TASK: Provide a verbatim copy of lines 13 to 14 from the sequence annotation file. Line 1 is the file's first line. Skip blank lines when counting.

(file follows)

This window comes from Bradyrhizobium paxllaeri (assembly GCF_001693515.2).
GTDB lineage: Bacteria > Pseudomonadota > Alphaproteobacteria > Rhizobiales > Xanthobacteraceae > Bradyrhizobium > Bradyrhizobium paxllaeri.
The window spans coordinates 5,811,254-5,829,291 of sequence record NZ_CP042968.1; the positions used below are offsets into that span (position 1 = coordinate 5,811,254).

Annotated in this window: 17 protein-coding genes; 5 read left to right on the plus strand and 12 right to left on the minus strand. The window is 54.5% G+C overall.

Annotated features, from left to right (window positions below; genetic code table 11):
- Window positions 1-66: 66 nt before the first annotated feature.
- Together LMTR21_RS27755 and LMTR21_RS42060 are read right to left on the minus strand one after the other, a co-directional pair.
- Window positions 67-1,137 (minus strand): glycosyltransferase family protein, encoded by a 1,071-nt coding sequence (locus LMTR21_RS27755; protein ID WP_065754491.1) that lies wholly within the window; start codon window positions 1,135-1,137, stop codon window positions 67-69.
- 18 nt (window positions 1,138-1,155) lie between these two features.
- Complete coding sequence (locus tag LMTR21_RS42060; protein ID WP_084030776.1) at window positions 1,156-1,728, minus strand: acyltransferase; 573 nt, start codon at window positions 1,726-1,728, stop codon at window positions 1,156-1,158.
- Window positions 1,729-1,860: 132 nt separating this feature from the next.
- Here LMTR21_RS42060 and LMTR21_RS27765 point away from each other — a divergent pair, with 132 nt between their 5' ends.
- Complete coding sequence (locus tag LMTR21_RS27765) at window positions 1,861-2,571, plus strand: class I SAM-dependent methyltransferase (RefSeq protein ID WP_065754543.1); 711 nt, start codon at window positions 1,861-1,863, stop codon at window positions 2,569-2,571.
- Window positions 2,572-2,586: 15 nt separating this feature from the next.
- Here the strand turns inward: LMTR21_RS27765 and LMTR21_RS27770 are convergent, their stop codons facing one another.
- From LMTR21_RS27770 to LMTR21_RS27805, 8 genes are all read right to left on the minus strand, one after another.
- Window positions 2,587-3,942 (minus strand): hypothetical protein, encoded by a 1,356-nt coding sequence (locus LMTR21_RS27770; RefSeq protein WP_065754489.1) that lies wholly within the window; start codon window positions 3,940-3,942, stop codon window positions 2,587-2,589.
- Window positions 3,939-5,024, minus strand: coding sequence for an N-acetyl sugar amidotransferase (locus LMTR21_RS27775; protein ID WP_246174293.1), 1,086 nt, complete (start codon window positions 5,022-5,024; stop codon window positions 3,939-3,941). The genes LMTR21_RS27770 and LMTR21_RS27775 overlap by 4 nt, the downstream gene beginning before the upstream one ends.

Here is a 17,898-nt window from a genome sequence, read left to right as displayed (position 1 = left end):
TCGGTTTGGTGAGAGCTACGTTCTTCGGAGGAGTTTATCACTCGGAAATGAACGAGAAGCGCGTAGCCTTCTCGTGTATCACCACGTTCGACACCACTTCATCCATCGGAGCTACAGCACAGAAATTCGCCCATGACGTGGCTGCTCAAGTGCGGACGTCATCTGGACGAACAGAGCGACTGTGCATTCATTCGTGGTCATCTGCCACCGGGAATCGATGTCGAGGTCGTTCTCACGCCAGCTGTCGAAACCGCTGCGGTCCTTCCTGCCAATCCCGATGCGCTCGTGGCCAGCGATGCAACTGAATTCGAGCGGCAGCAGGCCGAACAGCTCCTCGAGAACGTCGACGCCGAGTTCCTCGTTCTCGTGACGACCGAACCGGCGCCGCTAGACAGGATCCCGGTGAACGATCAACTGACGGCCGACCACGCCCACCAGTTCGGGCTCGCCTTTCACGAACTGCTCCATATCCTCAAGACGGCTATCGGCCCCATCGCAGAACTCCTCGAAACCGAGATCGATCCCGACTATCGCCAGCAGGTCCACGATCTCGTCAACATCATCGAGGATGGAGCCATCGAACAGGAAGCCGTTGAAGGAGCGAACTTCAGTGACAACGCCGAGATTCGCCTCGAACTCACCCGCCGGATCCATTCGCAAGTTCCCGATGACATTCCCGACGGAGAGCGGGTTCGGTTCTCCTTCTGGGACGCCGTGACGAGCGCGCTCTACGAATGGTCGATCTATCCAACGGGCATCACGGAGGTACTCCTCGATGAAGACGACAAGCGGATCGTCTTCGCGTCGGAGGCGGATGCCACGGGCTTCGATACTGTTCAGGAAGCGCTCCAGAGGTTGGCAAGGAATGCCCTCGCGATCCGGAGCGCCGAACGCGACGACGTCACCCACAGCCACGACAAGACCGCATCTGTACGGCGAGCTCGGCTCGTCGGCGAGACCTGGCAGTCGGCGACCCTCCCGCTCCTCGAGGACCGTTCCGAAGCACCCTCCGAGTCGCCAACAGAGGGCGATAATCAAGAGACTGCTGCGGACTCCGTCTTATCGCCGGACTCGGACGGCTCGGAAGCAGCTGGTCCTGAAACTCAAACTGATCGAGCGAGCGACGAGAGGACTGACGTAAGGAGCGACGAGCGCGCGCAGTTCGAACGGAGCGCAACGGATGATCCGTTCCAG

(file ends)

- Complete coding sequence (locus tag LMTR21_RS27765) at window positions 1,861-2,571, plus strand: class I SAM-dependent methyltransferase (RefSeq protein ID WP_065754543.1); 711 nt, start codon at window positions 1,861-1,863, stop codon at window positions 2,569-2,571.
- Window positions 2,572-2,586: 15 nt separating this feature from the next.